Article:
“The thing to do, when you don't know, is not to bluff and not to freeze, but to learn.” Donella H. Meadows

Friday, April 15, 2011

Accounting and Imagination

In my experience a common perception about accounting is that it is a discipline dominated by dogma, complicated rules and opaque calculations.  From these views it follows that the study of accounting must involve lots of rote learning and infinitely boring calculations but little thinking.  I guess one day, a long time ago, I also thought like this.  Until, that is, I took a course from Professor Bob Swieringa at Cornell University.  At that point it was the hardest course I had ever taken, including my entire engineering degree!   Two things happened after that: (1) I chose to concentrate my studies in accounting; and (2) I resolved that I would always try my best to understand how accounting works, starting from first principles, much as I had learned to do as an engineer.
So, on the first day of intermediate accounting I invariably ask my students why they think this has a reputation for being such a difficult course.  I hear references to the heavy reading load, complicated language, convoluted transactions, and lots and lots of number crunching.  But I say it’s none of these reasons really.  It’s imagination! Financial statements are in essence a model of a real business.  And to be a good model builder one needs above all imagination.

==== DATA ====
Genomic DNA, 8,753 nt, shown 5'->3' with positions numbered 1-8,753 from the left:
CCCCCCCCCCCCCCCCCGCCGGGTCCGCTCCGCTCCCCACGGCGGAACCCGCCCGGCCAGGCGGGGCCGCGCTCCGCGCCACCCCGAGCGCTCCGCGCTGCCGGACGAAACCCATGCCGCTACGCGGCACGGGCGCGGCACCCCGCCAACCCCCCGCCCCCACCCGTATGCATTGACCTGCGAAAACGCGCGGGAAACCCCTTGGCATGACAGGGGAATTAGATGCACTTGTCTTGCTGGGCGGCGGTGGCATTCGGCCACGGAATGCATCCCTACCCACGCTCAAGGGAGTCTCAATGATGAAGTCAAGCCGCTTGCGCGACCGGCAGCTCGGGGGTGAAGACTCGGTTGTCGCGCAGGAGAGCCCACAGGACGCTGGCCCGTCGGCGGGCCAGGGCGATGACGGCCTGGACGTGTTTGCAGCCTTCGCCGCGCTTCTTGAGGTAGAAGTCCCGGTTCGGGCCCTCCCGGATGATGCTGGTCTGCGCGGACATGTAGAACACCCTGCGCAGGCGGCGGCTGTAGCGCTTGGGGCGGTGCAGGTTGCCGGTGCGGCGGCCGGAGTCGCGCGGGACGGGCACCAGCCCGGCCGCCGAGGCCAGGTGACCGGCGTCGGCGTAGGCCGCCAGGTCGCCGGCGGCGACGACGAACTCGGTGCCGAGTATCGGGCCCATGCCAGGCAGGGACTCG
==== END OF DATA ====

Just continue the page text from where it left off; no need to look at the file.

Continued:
But what kind of model is accounting anyway?  Is it really so different from other models we know from economics, science and engineering?  No it isn’t!  The language may be unique, but the building blocks are familiar: stocks, flows and a conservation principle. Balances, debits/credits, and the balance sheet identity. I play a lot with T-accounts—sometimes I pretend to be one, and at break time I recommend the “T-account stretch”—with the intention of helping my students remember to use these fundamental building blocks of the accounting model.  I also like to ask them to reinvent accounting: “close your eyes, try to imagine what is going on, and then try to determine the effects of this real world transaction on the financial statements.”  Whether the textbook’s solution is the same or not is not as important as whether the thinking makes sense.  Specially because the environment of business and accounting are changing so fast and our students will be there as professionals so soon!